<< Back to News
HCPCMay 15, 2022

Staff 'working seven days a week' to get physios who missed HCPC deadline back on to the register

Nearly one physiotherapist in 10 failed to apply to renew their professional registration by the end of April deadline that had been set by the Health and Care Professions Council (HCPC). A total of 5,311 physiotherapists are said to have missed this year's deadline in the renewal process, which happens over a three-month period every two years.

In a statement issued yesterday (14 May), executive director of regulation Andrew Smith said staff at the HCPC were working seven days a week in order to process the forms that had been submitted by tardy physios and to put them back on to the register so that they could continue to practise.

Pointing out that 91 per cent of physios had renewed their registrations on time, Mr Smith noted: ‘In our renewal processes, we usually see between 90 and 97 per cent of a profession choose to renew, as people leave professions for many different reasons, including retirement or a career change.'

Photo Credit: Shutterstock
Cut off: more than 5,000 physios apparently missed this year's HCPC renewals deadline


HCPC process gave 'ample time' to renew 

We fully appreciate the impact on patients and services and the distress that can be caused when registrants unintentionally let their registration lapse. To minimise the impact ... we are working seven days a week [Andrew Smith, HCPC]

Mr Smith said: ‘We fully appreciate the impact on patients and services and the distress that can be caused when registrants unintentionally let their registration lapse. To minimise the impact of this, we are working seven days a week to get people back on the register as quickly as possible and have now processed 88 per cent of all readmission forms we have received,’ 

Physiotherapy is one of the 15 allied health professions (AHPs) overseen by the HCPC – all of which ‘play vital roles in the health and care system', according to Mr Smith.

‘When the renewal window opens, we contact people via email and text. If we do not have an email address, we make every effort to contact registrants; firstly by phone and then by post, to ensure they have ample time to renew.'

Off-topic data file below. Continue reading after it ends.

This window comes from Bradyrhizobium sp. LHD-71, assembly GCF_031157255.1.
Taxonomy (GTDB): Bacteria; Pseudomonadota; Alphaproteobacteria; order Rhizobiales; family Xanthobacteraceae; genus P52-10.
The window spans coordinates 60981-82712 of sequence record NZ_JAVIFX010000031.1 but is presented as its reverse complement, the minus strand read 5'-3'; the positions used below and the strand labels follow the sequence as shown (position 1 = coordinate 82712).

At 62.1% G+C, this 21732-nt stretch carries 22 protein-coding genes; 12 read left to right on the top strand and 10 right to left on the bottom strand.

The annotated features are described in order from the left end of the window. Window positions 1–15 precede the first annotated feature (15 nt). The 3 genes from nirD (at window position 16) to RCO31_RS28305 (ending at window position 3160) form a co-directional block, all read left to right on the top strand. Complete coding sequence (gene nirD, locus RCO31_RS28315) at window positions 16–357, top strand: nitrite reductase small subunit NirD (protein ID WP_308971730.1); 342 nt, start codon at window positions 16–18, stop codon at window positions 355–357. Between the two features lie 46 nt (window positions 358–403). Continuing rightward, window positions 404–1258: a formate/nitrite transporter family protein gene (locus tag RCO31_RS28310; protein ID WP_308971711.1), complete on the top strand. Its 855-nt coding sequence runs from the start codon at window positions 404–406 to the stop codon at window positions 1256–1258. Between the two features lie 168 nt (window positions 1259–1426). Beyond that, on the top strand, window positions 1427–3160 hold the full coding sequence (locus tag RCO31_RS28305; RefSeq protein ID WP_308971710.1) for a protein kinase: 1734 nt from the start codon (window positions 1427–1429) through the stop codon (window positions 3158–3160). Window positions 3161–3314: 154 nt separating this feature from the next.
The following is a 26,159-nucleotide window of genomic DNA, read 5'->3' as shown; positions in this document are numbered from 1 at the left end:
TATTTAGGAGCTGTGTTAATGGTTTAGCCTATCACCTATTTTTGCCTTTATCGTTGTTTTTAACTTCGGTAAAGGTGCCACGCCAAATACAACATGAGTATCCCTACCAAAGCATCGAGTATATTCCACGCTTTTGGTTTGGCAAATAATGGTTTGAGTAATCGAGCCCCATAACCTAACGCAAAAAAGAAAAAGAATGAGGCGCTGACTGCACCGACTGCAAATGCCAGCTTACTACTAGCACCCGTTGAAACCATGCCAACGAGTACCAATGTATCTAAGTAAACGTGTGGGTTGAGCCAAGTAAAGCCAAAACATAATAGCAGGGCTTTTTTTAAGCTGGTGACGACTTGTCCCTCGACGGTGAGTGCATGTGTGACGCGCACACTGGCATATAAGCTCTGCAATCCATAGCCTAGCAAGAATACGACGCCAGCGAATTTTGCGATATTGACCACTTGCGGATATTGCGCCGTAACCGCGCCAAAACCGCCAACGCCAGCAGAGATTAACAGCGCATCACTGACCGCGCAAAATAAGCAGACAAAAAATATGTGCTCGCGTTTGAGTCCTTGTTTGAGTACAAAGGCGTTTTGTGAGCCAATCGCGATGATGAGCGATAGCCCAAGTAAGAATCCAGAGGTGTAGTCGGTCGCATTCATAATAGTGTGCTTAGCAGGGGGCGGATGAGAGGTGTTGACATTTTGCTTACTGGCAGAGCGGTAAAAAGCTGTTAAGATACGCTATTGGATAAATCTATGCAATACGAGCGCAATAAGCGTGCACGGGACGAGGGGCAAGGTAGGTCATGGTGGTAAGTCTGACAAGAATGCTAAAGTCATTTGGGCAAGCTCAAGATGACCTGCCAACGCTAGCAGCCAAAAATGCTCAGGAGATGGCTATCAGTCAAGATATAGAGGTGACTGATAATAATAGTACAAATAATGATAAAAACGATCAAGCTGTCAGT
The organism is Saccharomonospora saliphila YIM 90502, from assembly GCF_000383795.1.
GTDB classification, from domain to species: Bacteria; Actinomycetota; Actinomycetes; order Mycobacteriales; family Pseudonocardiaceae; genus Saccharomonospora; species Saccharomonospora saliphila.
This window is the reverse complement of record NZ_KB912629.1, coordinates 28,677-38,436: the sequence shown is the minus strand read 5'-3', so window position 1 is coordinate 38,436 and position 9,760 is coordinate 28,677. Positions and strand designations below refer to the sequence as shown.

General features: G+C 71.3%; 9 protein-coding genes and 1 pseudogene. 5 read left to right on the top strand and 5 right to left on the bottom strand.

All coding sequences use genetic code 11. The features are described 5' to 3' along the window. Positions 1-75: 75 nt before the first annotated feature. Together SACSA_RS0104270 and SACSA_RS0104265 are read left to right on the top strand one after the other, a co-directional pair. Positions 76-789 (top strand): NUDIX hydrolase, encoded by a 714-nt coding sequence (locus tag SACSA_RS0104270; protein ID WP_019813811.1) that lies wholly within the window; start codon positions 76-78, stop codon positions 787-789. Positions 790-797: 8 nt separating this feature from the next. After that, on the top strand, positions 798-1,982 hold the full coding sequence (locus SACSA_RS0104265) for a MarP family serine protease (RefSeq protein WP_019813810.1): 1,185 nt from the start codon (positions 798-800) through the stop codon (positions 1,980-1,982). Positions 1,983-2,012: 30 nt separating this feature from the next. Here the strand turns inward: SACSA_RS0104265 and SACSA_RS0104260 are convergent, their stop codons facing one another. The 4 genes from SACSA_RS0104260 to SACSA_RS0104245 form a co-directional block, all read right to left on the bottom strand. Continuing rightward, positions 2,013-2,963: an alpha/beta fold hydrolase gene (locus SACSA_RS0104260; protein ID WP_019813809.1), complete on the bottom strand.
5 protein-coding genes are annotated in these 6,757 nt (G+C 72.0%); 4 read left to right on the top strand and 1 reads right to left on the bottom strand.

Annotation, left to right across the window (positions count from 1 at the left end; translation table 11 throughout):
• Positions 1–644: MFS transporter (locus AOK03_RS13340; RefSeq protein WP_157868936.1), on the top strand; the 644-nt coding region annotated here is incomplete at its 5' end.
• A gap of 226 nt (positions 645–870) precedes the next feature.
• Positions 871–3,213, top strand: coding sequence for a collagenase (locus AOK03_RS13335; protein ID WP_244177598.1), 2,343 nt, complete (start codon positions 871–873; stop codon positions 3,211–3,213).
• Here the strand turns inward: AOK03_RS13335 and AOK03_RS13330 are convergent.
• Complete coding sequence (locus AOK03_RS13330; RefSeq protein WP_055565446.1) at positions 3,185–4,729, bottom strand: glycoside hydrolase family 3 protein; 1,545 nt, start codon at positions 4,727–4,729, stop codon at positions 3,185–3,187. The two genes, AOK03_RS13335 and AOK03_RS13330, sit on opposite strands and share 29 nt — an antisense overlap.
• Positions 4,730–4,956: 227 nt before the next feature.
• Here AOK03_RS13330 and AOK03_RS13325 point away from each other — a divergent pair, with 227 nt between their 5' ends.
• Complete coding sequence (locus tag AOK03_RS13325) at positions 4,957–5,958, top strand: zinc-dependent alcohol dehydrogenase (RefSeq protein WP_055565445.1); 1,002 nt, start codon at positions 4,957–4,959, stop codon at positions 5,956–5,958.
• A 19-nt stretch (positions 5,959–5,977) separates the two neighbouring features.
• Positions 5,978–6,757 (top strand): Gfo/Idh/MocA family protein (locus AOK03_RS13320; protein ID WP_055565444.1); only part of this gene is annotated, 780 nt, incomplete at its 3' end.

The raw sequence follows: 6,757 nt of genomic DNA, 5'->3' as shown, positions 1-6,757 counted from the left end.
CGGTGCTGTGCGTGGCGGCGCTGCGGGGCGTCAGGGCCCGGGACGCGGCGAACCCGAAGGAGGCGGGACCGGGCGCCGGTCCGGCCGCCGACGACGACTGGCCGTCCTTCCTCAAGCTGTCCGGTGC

Mr Smith added: ‘We regularly remind registrants of renewal dates on social media channels, in our newsletters and through their professional bodies, as well as sending out a reminder email two weeks before the renewal deadline.’

'Huge' implications for patients

In an Observer newspaper article published today (15 May), Ash James, dir­ector of prac­tice and devel­op­ment at the Chartered Society of Physiotherapy (CSP), said a large number of distressed physio­ther­ap­ists had contacted the society’s helpline in recent days. At one Liverpool-based NHS trust, 23 physios had been sent home in a single day, with ‘huge’ implic­a­tions for patients, Mr Ash said.

On 4 May, the CSP warned members who may have missed the HCPC deadline to check their registration and to ‘stop advising or seeing patients with immediate effect’ if they had been de-registered. Mr Ash added that the HCPC’s communication with members had been ‘wholly insufficient’.

Renew by the end of May or face a further fee

Physiotherapists and other AHPs have to pay the HCPC £196.24 in order to renew their registration. Those who apply to re-join the register after 30 May must complete a more detailed readmission form and pay a readmission fee of £147.18, in addition to the registration fee.

Can physios still work if they have not yet been re-registered?

In order to practise under one of the HCPC's protected titles in the UK, physios are legally required to be on the register. However, providing they do not practise under that title, the physio's employer has the discretion to allow them to undertake duties at their workplace, according to the HCPC. 'This might mean that you can carry out some duties under supervision,' the HCPC adds.

For more information, visit: https://www.hcpc-uk.org/news-and-events/news/2022/physiotherapists-how-to-rejoin-the-register-if-youve-been-removed/

Author: Ian A McMillan
<< Back to News
By using our site, you acknowledge that you have read and understand our Cookie Policy and Privacy Policy.